Renewing fixed-term employment contracts: Spoken words fly away, written words remain

Global Publication March 2016

On February 1, 2016, the Superior Court of Quebec issued a judgment affecting businesses that use fix-term employment contracts containing restrictive covenants (non-solicitation, confidentiality and non-competition clauses).1 The court found that restrictive covenants are not clauses essential to an employment contract and therefore, unless they are expressly stipulated in writing, they are not tacitly renewed when the fixed-term contract is tacitly renewed. As a result, if there is nothing in writing reconfirming them, they will cease to apply if the fixed-term contract is tacitly renewed, leaving the duty of loyalty under Article 2088 CCQ as the employer’s sole protection.

The facts

A transportation specialist accepted employment with an employer in the transportation sector, bringing much of his book of business with him. Upon joining the company, he signed a three-year employment contract containing a non-solicitation clause and a confidentiality clause.

More than a year after the initial contract expired, a second employment contract was entered into for a fixed three-year term that also contained a non-solicitation clause and a confidentiality clause. Even though the employee asked for a second agreement in writing to be provided after the second contract expired, the employer did not take the time to set down the worker’s employment terms and conditions in writing: their relationship continued in this way for several years.

Frustrated by circumstances at work, the employee decided to accept an offer from a competitor. He asked three members of his team to come with him. Attracted by the favourable terms offered by the competing firm, they quickly agreed to do so. The next morning, the employee submitted their four letters of resignation effective immediately and left the premises.

A formal demand reminding him of his duty of loyalty and calling upon him to comply with the non-solicitation and confidentiality clauses in his employment contract was delivered to him a few weeks later. The employer sought redress before the Superior Court and the employee responded by filing a cross-application.

The judgment of the Superior Court

The judge recognized the principle set out in Article 2090 CCQ whereby a contract of employment is tacitly renewed where the employee continues to carry on his work for five days after the expiry of the term, without objection from the employer. However, he stated that such renewal applied only to the essential conditions of a fixed-term employment contract.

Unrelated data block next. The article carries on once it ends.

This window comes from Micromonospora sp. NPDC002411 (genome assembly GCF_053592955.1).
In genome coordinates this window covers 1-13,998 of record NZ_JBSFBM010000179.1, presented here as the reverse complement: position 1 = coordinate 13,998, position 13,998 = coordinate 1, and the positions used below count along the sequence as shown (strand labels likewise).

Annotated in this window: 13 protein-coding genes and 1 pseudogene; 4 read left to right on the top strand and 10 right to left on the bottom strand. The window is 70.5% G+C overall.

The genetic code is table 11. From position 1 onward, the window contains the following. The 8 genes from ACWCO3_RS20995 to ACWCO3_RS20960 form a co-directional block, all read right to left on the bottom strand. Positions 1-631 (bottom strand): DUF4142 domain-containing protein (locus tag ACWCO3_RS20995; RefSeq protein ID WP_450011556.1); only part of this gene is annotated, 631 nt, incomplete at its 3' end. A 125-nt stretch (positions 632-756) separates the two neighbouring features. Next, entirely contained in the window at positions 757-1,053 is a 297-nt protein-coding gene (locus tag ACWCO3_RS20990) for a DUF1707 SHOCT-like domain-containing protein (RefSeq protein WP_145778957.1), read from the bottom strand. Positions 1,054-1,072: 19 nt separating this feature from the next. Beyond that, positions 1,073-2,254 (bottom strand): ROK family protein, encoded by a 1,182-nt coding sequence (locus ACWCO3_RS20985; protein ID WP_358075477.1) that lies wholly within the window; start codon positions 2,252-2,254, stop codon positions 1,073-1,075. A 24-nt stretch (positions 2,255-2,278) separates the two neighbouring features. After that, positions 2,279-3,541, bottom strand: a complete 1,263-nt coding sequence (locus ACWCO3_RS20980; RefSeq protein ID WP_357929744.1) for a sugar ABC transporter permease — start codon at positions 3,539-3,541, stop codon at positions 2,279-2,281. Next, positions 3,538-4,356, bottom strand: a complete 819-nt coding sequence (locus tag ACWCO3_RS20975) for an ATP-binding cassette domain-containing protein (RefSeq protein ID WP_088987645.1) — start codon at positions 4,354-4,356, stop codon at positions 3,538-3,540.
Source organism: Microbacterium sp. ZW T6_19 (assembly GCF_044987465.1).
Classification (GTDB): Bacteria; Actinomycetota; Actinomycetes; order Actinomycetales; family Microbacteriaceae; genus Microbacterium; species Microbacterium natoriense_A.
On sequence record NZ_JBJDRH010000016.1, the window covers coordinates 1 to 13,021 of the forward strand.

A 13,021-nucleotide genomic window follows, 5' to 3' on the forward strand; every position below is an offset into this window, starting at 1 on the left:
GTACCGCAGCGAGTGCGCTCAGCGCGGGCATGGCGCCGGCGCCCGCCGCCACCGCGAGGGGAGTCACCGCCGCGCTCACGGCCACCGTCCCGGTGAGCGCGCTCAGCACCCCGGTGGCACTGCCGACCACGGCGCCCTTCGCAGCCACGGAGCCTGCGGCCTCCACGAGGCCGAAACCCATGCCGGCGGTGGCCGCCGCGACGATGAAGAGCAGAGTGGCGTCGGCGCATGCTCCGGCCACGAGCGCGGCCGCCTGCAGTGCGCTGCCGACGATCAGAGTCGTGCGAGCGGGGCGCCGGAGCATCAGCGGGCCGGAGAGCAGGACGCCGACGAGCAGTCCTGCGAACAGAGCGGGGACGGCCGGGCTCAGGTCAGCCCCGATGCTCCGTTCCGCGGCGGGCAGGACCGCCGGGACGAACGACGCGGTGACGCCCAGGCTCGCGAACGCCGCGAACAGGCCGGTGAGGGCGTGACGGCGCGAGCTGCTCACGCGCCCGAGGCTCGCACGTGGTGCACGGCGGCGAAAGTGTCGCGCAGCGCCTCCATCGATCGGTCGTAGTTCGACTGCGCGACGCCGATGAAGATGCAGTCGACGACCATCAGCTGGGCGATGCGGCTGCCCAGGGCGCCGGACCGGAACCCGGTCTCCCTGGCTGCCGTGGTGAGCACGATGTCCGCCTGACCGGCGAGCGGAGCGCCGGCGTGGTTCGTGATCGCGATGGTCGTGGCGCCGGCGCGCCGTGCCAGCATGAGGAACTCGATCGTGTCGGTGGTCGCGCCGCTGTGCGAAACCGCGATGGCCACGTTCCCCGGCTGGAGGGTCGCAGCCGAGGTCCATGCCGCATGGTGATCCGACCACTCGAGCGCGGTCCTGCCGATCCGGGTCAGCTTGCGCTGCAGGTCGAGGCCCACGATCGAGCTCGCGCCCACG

He stated that, except for salary and working hours, no other conditions could be qualified as essential “[translation] because they do not reflect or bear any relationship to the principal characteristics of said contract, such as compensation, the relationship of subordination, the performance of work in dignity and the protection of workplace health and safety.”2   The court determined that the non-solicitation clause could be considered a restrictive covenant subject to Article 2089 CCQ, which requires such clauses to be stipulated in writing and in express terms. Therefore, if an employment contract like the one in this instance were tacitly renewed, the restrictive clauses could not be renewed.


This reasoning is surprising because it necessarily implies that Article 2089 also applies to non-solicitation clauses, which has never clearly been the case. It is important to remember that Article 2089 CCQ applies to stipulations pertaining to “compet[ing] with” and “participat[ing] in any capacity whatsoever in an enterprise which would compete with” the employer, which does not clearly involve solicitation as such. Henceforth, employees do not owe any obligation to the employer beyond those arising out of the CCQ under the duty of loyalty.

It is important to note that the judge acknowledged the employee should have given his employer reasonable prior notice of resignation, i.e. notice at least equal to the notice of termination to which the employee would have been entitled under the Act respecting labour standards. The judge also found that the employee had failed in his duty of loyalty by inviting the members on his team to follow him to the competing company when he had not yet resigned.

However, the affirmation of the principle that non-solicitation and confidentiality clauses are not essential clauses of a fixed-term employment contract and therefore cannot be tacitly renewed could have major repercussions. Going forward, employers using fixed-term employment contracts should seriously consider protecting themselves by making sure that employment terms they deem important, particularly restrictive covenants, are set down in writing when the contract is renewed. It is the only way for employers to adequately protect themselves when key employees leave.  It will be interesting to watch developments in the case law to see whether non-solicitation clauses will henceforth be governed by Article 2089 CCQ, which would involve systematically adding a territory to such clauses, contrary to the latest Supreme Court teachings in Payette v Guay3 and current trends.


1 Traffic Tech inc. c. Kennell, 2016 QCCS 355.

2 Idem, para 48.

3 Payette v Guay inc., [2013] 3 SCR 95, 2013 SCC 45.

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